Several days ago as we were driving off the Cloister property we drove by a Fire Truck in front of a neighbor’s home on the next block. It couldn’t be very serious because one of the Firemen was still sitting in the driver’s seat of the truck. I stopped alongside and called to the fireman through his open truck window. “I bet that you come here a lot”.
He looked down, and smiled, “I’ve been here so many times that I could drive to The Cloister with my eyes shut.”
Months ago I had come home after Knee Replacement Surgery. I had started to use crutches allowing me greater mobility around the house after weeks on a walker. Bonney had gone shopping and I was “Home Alone”. I wanted a soft drink and they were in the garage in a carton on the floor.
I went to the garage, and leaned on a trash can as I bent down to grab a Coke. The trash can was on wheels and rolled out under my weight. In a fraction of a second I fell forward on to my knees, chest, and face. Blood began flowing out of my head, nose, and mouth into an expanding pool of blood.
I thought, “My God! Have I dislocated either of my artificial hips or damaged my new knee?” I laid there bleeding as I moved each lower limb and checked that I hadn’t broken a wrist or arm. As the blood pored from my face into my eyes and onto the floor my limbs seemed OK. I told myself, “I better do something or else Bonney will find me dead in a giant pool of blood.”
The problem! I could not get up. My knees hurt so much I could not lift myself onto my knees. I tried to lift myself using the small chest freezer but my bloody hands kept on slipping on the surface of the freezer top. The freezer top and sides were now streaked with blood.
I realized I needed to get into the house where I could lift myself onto a couch or bed. I turned onto my back and began sliding, pushing with my feet, across the garage floor , over the doorjam, and into the great room to the couch. A bloody trail followed me and I kept wiping the blood from my eyes. I pulled one of the cushions from the couch to the floor. I could now pull myself up to the open area where the cushion usually sat as I cushioned my knees. I finally was able to sit on the couch.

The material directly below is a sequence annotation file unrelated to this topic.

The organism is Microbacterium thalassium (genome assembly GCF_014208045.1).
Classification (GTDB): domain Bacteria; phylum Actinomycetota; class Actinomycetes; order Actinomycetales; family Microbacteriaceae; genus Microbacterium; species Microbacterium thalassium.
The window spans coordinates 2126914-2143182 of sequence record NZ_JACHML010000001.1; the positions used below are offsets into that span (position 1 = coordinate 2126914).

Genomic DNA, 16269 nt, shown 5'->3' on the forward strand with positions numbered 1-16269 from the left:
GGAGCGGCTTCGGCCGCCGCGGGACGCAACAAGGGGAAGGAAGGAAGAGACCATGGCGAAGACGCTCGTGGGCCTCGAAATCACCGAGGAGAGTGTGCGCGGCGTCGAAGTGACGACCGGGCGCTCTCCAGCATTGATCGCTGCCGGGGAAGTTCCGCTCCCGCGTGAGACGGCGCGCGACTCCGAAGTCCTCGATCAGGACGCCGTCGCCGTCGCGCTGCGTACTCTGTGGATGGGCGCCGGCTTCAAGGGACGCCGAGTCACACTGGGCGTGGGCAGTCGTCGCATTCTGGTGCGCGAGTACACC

Not much blood came from my head or mouth but blood was poring from my nose. I tore pieces of my shirt to stuff into my nostrils to stem the bleeding and began wiping the blood from the rest of my face, eyes, head and body. “It think I am going to live!”
Many of us at The Cloister have experienced falls.
A summary of 12 studies cites the following most common reasons for falls. The effect of drugs on the elderly, and the difficulties surrounding medication compliance, are also believed to be the root cause for many of falls incidents.
- 55% of all falls take place inside the home.
- More than three-quarters take place either inside or in close proximity to the home, where a medical alert system can be of immediate assistance.
- More fall injuries are caused by falls on the same level (vs. stairs) and from a standing highlight, i.e. tripping while walking.
- About one third of the elder population over the age of 65 falls each year, and the risk of falls increases proportionately with age. At 80 years, over half of seniors fall annually.
- As alarming as they are, these documented statistics fall short of the actual number since many incidents are unreported by seniors and unrecognized by family members or caregivers.
- Frequent falling. Those who fall are two to three times more likely to fall again.
- About half (53%) of the older adults who are discharged for fall-related hip fractures will experience another fall with in six months.
- Falls are the leading cause of death due to injury among the elderly 87% of all fractures in the elderly are due to falls.
- Falls account for 25% of all hospital admissions, and 40% of all nursing home admissions 40% of those admitted do not return to independent living; 25% die within a year.
- Many falls do not result in injuries, yet a large percentage of non-injured fallers (47%) cannot get up without assistance.
- For the elderly who fall and are unable to get up on their own, the period of time spent immobile often affects their health outcome. Muscle cell breakdown starts to occur within 30-60 minutes of compression due to falling. Dehydration, pressure sores, hypothermia, and pneumonia are other complications that may result.
- Getting help after an immobilizing fall improves the chance of survival by 80% and increases the likelihood of a return to independent living.
- Up to 40% of people who have a stroke have a serious fall within the next year.
- 20% to 30% of seniors fear falling.
- 90% percent of falls that do not result in injury can still have a detrimental impact on health and well-being. 30-50% of elders report that fear of another fall results in loss of confidence and self-imposed restriction of activities, thereby increasing the risk of falls.
Recovering From a Fall
Here is a short video on “How to Get Up After a Fall”:
I am much more careful when I lean on something for support.